High on nutrition
The increasing health consciousness and awareness among consumers is compelling them to move over to organic food products, says Dr Saurabh Arora
The demand for organic foods began with fruits and vegetables when there were reports of pesticide residues in them. However, the popularity of organic foods has now extended to foodgrains, pulses, tea, spices and even oilseeds. According to a report in a leading newspaper, the organic food market in India is growing at 20-22 per cent annually. India has a rich heritage in organic farming and data shows that about 1.5 million hectares are certified as organic. In 2016-17, India exported `2,478 crore worth of organic commodities like oilseeds, cereals, millets and processed organic foods.
Organic foods have gained popularity because people have become aware of their benefits. They contain no chemical pesticides or fertilisers and are grown naturally with manure or compost along with insecticides. Children are more susceptible than adults to diseases caused by chemical pesticide residues in food and thus parents prefer organic foods. Another advantage is that organic foods do not contain growth hormones or antibiotic residues. Animals are often given growth hormones and antibiotics in animal feeds which are directly transferred into animal foods like meat, poultry, fish, eggs and dairy products. In organic farming, these practices are banned and animals are usually fed in natural surroundings. Eating antibiotics containing foods frequently makes antibiotics ineffective in humans.
Saviour of the Eco-system
Organic farming is a lifeline not only for small farmers who receive a fair price for their produce but the environment also gets a fillip. Another area where organic farming proves useful is, it encourages the growth of varieties of natural foods and prevents loss of species. These natural varieties are tastier and nutritious as well. Today, more than natural species the hybrid varieties are dominating agricultural crops. Organic farming is carried out in harmony with nature so it helps in the preservation of the natural environment, wetlands etc. which in turn support wild life. It reduces pollution caused by chemical pesticides and fertilisers in the environment. Wildlife, insects, frogs, birds, and micro-organisms are able to play their natural roles.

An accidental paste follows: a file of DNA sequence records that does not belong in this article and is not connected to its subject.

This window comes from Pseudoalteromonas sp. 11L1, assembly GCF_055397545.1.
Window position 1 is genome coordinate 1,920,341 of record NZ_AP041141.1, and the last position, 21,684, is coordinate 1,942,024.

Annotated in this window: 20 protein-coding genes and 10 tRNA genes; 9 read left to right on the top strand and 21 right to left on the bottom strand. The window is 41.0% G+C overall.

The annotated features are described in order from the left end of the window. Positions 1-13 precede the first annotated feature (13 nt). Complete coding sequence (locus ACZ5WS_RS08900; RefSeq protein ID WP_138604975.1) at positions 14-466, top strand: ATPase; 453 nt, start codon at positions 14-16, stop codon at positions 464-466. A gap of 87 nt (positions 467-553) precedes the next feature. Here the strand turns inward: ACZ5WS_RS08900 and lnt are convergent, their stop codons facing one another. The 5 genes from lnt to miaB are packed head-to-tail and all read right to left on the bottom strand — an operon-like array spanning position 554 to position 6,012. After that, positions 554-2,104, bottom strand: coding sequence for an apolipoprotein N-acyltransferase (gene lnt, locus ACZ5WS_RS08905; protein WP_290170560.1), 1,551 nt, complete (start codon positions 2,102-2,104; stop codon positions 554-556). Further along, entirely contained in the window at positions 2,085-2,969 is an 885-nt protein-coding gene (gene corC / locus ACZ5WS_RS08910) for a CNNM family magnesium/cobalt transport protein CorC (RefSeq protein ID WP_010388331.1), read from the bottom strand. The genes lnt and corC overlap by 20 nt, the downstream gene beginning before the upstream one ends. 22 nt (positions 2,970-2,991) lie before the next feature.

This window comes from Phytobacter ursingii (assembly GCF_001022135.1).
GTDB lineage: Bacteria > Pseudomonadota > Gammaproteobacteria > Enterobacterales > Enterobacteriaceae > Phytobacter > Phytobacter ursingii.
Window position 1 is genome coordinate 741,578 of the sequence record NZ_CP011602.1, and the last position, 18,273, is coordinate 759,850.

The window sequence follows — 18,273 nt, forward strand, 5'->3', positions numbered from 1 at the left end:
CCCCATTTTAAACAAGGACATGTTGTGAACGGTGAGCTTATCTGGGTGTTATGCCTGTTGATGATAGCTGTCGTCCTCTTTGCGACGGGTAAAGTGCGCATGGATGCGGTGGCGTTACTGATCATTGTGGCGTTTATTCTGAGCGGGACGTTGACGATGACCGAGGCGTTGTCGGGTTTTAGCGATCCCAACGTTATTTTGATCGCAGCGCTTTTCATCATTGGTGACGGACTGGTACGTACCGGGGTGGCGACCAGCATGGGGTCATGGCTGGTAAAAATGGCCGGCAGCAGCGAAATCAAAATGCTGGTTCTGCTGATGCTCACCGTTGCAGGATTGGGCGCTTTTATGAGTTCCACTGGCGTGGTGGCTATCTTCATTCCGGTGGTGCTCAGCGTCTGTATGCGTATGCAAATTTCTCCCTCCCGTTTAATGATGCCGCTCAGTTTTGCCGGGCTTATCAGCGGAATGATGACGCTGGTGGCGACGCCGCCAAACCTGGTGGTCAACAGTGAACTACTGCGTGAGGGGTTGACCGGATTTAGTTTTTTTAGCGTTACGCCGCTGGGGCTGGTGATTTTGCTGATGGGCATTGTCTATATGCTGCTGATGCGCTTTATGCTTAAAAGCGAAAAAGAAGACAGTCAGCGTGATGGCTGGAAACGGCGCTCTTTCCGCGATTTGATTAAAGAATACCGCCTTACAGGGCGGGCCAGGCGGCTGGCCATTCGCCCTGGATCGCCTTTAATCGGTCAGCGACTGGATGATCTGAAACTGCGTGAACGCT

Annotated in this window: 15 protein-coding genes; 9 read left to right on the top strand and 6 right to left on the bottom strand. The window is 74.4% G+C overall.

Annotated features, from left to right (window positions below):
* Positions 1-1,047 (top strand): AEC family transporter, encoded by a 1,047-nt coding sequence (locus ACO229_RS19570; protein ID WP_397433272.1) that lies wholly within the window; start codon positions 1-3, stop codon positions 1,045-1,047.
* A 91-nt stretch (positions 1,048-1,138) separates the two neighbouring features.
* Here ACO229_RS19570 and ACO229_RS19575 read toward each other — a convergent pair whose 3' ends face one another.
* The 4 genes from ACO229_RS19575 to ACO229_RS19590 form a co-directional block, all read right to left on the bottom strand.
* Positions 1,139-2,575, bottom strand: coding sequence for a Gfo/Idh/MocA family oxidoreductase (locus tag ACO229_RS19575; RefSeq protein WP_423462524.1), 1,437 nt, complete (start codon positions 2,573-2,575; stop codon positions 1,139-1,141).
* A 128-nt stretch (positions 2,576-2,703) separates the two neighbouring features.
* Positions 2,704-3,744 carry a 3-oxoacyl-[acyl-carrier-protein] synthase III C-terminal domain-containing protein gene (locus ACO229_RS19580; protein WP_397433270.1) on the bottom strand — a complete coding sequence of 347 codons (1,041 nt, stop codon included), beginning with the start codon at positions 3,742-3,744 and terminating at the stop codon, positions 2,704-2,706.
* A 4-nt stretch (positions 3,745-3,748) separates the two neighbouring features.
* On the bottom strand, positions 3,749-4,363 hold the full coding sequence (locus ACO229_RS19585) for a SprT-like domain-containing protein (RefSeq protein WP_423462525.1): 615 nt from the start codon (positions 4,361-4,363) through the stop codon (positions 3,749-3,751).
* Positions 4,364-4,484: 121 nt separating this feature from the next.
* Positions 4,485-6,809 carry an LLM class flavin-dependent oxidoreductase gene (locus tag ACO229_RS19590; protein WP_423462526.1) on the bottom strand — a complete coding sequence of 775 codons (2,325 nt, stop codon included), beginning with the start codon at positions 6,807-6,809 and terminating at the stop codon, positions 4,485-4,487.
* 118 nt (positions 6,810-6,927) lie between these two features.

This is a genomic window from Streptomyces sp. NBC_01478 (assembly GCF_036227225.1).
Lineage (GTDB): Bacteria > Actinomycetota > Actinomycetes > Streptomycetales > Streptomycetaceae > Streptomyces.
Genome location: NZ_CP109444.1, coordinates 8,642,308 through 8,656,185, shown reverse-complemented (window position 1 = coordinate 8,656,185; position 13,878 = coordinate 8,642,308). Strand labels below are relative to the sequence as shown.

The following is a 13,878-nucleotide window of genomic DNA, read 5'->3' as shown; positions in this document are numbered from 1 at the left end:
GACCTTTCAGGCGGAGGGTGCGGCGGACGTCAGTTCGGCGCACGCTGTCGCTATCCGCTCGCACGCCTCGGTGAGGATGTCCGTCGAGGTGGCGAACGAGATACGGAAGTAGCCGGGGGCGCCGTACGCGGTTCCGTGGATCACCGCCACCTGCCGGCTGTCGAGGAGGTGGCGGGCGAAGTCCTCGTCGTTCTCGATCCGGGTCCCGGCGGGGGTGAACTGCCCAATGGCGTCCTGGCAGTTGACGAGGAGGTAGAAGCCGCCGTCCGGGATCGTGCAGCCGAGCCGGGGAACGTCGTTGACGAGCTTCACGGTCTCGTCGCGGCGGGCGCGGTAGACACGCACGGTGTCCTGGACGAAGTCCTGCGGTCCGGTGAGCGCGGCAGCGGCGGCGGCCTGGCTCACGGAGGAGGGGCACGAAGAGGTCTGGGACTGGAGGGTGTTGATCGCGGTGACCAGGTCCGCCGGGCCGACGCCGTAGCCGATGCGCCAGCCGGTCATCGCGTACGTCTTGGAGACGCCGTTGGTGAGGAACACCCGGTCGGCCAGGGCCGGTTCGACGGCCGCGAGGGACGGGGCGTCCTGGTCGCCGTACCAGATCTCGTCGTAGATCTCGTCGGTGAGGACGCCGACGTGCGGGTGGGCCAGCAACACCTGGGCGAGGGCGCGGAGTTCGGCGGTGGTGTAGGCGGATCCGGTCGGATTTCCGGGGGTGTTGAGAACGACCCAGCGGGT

Organic food products are grown under a natural system of agriculture without the use of synthetic fertilisers. Therefore, any food for sale under organic foods in India needs to comply with the provisions laid down under either the National Programme for Organic Production (NPOP) administered by the Agricultural and Processed Food Products Export Development Authority (APEDA) or the Participatory Guarantee System for India (PGS-India) operated by the ministry of Agriculture and Farmers’ Welfare. There are a number of organic brands that use the term “organic” on labels but if these products are not certified then their authenticity is suspectible to violation.
Organic FOOD REGULATIONS
According to the Delhi-based Indian Council for Research on International Economic Relations (ICRIER), foods that are labelled organic but not certified cannot be considered safe. The ICRIER also mentioned the need for a uniform standard for organic foods in its last report. Now, the Food Safety Standards and Authority of India (FSSAI) has launched the Food Safety and Standards (Organic Foods) Regulations 2017 along with the unified logo for organic food products, supported with the tagline Jaivik Bharat. All organic foods certified under this logo need to convey the full and accurate information on labels about the organic status of the food. The Jaivik Bharat logo will henceforth be recognised as a mark of quality assurance given by the above mentioned certification bodies in India or any other bodies recognised by FSSAI.
The people who buy organic foods in India come from all socio-economic backgrounds. However, what is common is these people are mostly health-conscious consumers who do not mind paying a bit more than conventional foods. They do not mind paying a little extra for the comfort of knowing that they and their families are safe from the perils of chemical fertilisers, pesticides and antibiotics. What these consumers must also understand is that they must not blindly buy foods labelled “organic” but must look for the certification mark ,which truly authenticates the food as being organic. This logo certifies that the organic food is indeed free from all kinds of adulterants like pesticides, heavy metals, mycotoxins, antibiotics and so on. With the regulatory framework in place, consumers can feel safer in the knowledge that the organic foods and products they are buying are indeed authentic and safe for their health and well being.
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